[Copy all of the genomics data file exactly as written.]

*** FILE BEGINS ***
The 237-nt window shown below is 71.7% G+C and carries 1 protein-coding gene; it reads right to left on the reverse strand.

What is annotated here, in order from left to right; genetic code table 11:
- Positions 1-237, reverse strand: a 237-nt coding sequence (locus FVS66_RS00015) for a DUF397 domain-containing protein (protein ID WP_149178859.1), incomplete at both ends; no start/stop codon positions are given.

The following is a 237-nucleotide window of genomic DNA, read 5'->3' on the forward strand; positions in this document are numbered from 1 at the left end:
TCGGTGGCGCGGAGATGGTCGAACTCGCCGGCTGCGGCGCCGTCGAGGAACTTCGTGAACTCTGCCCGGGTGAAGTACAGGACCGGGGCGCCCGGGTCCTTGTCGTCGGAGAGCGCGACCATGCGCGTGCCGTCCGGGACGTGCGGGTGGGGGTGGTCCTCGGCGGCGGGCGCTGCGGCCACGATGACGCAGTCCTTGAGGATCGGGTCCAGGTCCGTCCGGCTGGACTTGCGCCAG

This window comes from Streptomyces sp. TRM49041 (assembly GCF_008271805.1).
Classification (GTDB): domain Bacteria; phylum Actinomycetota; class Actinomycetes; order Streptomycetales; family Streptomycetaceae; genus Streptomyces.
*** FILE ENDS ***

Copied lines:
The 237-nt window shown below is 71.7% G+C and carries 1 protein-coding gene; it reads right to left on the reverse strand.

What is annotated here, in order from left to right; genetic code table 11:
- Positions 1-237, reverse strand: a 237-nt coding sequence (locus FVS66_RS00015) for a DUF397 domain-containing protein (protein ID WP_149178859.1), incomplete at both ends; no start/stop codon positions are given.

The following is a 237-nucleotide window of genomic DNA, read 5'->3' on the forward strand; positions in this document are numbered from 1 at the left end:
TCGGTGGCGCGGAGATGGTCGAACTCGCCGGCTGCGGCGCCGTCGAGGAACTTCGTGAACTCTGCCCGGGTGAAGTACAGGACCGGGGCGCCCGGGTCCTTGTCGTCGGAGAGCGCGACCATGCGCGTGCCGTCCGGGACGTGCGGGTGGGGGTGGTCCTCGGCGGCGGGCGCTGCGGCCACGATGACGCAGTCCTTGAGGATCGGGTCCAGGTCCGTCCGGCTGGACTTGCGCCAG

This window comes from Streptomyces sp. TRM49041 (assembly GCF_008271805.1).
Classification (GTDB): domain Bacteria; phylum Actinomycetota; class Actinomycetes; order Streptomycetales; family Streptomycetaceae; genus Streptomyces.